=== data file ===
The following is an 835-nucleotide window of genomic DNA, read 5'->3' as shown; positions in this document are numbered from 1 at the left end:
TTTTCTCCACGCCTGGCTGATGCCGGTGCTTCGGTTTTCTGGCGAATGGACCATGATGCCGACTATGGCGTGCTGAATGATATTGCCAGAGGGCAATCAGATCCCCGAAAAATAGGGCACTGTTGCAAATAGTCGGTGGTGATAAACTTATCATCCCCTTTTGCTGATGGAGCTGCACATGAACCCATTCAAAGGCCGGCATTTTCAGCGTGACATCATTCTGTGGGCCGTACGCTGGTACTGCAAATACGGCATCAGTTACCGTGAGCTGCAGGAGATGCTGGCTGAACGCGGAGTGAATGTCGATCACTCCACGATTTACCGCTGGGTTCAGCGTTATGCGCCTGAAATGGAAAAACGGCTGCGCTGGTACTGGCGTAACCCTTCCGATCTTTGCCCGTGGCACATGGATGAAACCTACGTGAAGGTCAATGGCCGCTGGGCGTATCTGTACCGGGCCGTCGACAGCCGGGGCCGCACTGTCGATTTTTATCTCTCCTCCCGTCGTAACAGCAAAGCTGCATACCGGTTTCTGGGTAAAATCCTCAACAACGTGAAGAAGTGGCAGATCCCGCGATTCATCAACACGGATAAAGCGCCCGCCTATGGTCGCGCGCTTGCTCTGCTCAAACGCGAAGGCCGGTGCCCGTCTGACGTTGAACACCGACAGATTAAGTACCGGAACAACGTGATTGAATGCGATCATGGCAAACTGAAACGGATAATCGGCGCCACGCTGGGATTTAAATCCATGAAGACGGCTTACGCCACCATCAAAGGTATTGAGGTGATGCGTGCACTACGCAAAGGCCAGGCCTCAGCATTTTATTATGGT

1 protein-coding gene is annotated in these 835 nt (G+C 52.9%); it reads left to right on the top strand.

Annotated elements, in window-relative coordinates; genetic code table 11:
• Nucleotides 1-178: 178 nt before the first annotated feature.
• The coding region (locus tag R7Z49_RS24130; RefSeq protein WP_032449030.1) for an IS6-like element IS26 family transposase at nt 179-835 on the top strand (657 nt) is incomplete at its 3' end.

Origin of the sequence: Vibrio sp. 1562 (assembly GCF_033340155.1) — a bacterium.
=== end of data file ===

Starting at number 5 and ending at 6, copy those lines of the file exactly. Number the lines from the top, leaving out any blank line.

• Nucleotides 1-178: 178 nt before the first annotated feature.
• The coding region (locus tag R7Z49_RS24130; RefSeq protein WP_032449030.1) for an IS6-like element IS26 family transposase at nt 179-835 on the top strand (657 nt) is incomplete at its 3' end.